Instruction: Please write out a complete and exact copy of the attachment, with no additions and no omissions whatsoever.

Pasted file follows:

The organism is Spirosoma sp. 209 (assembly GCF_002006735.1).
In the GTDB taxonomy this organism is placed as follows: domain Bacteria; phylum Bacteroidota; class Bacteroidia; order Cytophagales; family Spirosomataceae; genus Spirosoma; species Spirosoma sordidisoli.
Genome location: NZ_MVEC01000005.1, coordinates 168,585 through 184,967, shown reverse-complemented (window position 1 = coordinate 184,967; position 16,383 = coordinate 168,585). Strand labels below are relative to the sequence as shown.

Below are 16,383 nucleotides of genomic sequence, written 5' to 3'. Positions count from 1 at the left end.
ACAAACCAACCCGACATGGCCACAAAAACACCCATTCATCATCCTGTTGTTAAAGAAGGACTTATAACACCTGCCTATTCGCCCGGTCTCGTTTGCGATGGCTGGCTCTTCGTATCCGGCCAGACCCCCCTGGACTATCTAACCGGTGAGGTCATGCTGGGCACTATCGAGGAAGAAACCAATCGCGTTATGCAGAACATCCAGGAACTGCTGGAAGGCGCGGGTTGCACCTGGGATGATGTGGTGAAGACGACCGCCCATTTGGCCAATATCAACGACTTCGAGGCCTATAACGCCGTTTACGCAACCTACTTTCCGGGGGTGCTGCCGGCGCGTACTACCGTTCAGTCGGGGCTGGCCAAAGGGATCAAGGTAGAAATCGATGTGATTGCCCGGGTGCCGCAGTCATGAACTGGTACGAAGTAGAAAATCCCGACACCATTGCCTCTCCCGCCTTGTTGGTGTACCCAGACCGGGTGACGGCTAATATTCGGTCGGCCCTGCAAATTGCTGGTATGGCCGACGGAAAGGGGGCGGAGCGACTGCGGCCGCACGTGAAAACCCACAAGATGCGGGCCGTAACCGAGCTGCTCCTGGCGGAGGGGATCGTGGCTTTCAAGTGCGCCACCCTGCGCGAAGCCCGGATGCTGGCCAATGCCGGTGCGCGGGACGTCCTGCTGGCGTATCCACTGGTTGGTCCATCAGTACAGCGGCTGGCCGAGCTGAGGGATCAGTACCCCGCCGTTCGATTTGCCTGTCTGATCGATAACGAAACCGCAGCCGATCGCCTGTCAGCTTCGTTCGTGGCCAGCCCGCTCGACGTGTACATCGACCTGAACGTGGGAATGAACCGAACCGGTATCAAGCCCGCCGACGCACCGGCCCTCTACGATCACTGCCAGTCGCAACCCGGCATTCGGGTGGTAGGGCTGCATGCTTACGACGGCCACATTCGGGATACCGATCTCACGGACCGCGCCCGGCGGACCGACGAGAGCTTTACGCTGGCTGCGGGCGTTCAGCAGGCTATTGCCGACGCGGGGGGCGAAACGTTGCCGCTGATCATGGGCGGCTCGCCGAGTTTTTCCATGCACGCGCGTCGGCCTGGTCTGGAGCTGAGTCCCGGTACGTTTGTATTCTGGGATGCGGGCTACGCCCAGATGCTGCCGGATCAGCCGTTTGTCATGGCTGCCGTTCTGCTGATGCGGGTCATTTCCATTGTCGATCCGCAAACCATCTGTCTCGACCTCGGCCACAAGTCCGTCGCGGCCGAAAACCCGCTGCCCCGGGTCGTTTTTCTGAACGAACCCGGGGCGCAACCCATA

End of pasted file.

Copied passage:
The organism is Spirosoma sp. 209 (assembly GCF_002006735.1).
In the GTDB taxonomy this organism is placed as follows: domain Bacteria; phylum Bacteroidota; class Bacteroidia; order Cytophagales; family Spirosomataceae; genus Spirosoma; species Spirosoma sordidisoli.
Genome location: NZ_MVEC01000005.1, coordinates 168,585 through 184,967, shown reverse-complemented (window position 1 = coordinate 184,967; position 16,383 = coordinate 168,585). Strand labels below are relative to the sequence as shown.

Below are 16,383 nucleotides of genomic sequence, written 5' to 3'. Positions count from 1 at the left end.
ACAAACCAACCCGACATGGCCACAAAAACACCCATTCATCATCCTGTTGTTAAAGAAGGACTTATAACACCTGCCTATTCGCCCGGTCTCGTTTGCGATGGCTGGCTCTTCGTATCCGGCCAGACCCCCCTGGACTATCTAACCGGTGAGGTCATGCTGGGCACTATCGAGGAAGAAACCAATCGCGTTATGCAGAACATCCAGGAACTGCTGGAAGGCGCGGGTTGCACCTGGGATGATGTGGTGAAGACGACCGCCCATTTGGCCAATATCAACGACTTCGAGGCCTATAACGCCGTTTACGCAACCTACTTTCCGGGGGTGCTGCCGGCGCGTACTACCGTTCAGTCGGGGCTGGCCAAAGGGATCAAGGTAGAAATCGATGTGATTGCCCGGGTGCCGCAGTCATGAACTGGTACGAAGTAGAAAATCCCGACACCATTGCCTCTCCCGCCTTGTTGGTGTACCCAGACCGGGTGACGGCTAATATTCGGTCGGCCCTGCAAATTGCTGGTATGGCCGACGGAAAGGGGGCGGAGCGACTGCGGCCGCACGTGAAAACCCACAAGATGCGGGCCGTAACCGAGCTGCTCCTGGCGGAGGGGATCGTGGCTTTCAAGTGCGCCACCCTGCGCGAAGCCCGGATGCTGGCCAATGCCGGTGCGCGGGACGTCCTGCTGGCGTATCCACTGGTTGGTCCATCAGTACAGCGGCTGGCCGAGCTGAGGGATCAGTACCCCGCCGTTCGATTTGCCTGTCTGATCGATAACGAAACCGCAGCCGATCGCCTGTCAGCTTCGTTCGTGGCCAGCCCGCTCGACGTGTACATCGACCTGAACGTGGGAATGAACCGAACCGGTATCAAGCCCGCCGACGCACCGGCCCTCTACGATCACTGCCAGTCGCAACCCGGCATTCGGGTGGTAGGGCTGCATGCTTACGACGGCCACATTCGGGATACCGATCTCACGGACCGCGCCCGGCGGACCGACGAGAGCTTTACGCTGGCTGCGGGCGTTCAGCAGGCTATTGCCGACGCGGGGGGCGAAACGTTGCCGCTGATCATGGGCGGCTCGCCGAGTTTTTCCATGCACGCGCGTCGGCCTGGTCTGGAGCTGAGTCCCGGTACGTTTGTATTCTGGGATGCGGGCTACGCCCAGATGCTGCCGGATCAGCCGTTTGTCATGGCTGCCGTTCTGCTGATGCGGGTCATTTCCATTGTCGATCCGCAAACCATCTGTCTCGACCTCGGCCACAAGTCCGTCGCGGCCGAAAACCCGCTGCCCCGGGTCGTTTTTCTGAACGAACCCGGGGCGCAACCCATA